A rich body of education research now tells us that many talented youths do not automatically achieve, and certainly not to a level they might with a targeted program to enhance their talents. Some efforts to provide this kind of enhancement can be seen in the creation of special residential schools in 11 states for talented students in math and science, and in the growing national trend toward stressing honors courses, Advanced Placement, and other enriched academic programs in our secondary schools. Microsoft Corp. Chairman Bill Gates and many others have expressed concern about the viability of secondary schools themselves. In addition, there has been an effort to find and nurture talented youths from low-income and minority backgrounds and to provide special incentives for female students in mathematics, a field in which their talents have long been underestimated.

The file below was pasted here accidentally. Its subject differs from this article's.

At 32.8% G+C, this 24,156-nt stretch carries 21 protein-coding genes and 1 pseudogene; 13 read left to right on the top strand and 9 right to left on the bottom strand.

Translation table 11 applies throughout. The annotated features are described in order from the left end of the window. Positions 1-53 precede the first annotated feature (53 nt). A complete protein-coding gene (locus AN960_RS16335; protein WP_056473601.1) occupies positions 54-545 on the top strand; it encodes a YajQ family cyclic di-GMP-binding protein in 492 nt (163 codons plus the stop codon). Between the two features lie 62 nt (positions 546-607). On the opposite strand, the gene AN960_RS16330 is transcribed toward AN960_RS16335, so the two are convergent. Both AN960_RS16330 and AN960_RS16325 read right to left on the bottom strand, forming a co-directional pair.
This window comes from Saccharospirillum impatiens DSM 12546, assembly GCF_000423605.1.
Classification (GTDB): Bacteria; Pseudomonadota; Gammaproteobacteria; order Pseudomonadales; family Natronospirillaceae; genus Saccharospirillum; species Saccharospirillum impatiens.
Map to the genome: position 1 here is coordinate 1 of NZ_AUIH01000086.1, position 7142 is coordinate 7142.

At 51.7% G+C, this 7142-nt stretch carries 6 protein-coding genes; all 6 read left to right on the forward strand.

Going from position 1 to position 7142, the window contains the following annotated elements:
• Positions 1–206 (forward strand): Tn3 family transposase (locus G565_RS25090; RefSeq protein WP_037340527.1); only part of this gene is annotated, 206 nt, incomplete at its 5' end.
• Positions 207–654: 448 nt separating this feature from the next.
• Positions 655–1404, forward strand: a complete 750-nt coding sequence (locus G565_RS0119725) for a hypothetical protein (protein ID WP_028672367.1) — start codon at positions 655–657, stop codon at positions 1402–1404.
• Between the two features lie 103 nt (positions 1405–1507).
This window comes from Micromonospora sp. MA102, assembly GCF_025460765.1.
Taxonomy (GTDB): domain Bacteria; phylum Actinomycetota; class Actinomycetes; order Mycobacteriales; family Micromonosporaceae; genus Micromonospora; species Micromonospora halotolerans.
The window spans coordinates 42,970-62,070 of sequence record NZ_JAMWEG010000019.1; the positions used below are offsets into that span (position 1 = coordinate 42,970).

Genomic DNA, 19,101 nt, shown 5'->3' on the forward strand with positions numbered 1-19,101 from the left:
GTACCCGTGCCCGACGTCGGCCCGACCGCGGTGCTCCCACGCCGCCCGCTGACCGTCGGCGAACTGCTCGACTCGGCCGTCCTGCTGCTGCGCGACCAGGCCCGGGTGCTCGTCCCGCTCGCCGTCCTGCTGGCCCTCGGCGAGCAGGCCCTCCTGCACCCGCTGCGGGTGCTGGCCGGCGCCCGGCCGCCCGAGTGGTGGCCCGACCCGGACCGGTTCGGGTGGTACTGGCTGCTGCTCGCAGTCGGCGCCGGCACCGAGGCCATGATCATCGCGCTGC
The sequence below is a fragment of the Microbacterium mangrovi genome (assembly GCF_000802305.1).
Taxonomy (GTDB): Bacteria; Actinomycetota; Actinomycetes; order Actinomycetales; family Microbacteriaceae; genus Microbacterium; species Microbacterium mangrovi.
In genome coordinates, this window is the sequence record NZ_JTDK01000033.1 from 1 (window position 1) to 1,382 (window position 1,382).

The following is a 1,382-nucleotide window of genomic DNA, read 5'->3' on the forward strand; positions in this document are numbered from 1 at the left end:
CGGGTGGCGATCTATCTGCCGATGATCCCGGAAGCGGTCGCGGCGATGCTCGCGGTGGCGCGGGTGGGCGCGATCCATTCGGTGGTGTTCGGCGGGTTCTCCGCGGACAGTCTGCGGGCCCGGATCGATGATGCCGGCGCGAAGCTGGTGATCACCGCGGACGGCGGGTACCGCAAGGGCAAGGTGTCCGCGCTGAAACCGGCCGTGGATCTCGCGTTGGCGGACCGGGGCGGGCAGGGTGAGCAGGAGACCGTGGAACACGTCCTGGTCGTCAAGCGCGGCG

In March, Business Week magazine celebrated the achievements of over 40 U.S. students in winning the Intel Talent Search Program (formerly the Westinghouse Science Search Program). At the same time, a number of business leaders decried the lack of national interest in the sciences. As one CEO put it, "Just because we led before doesn't mean we'll lead in the future."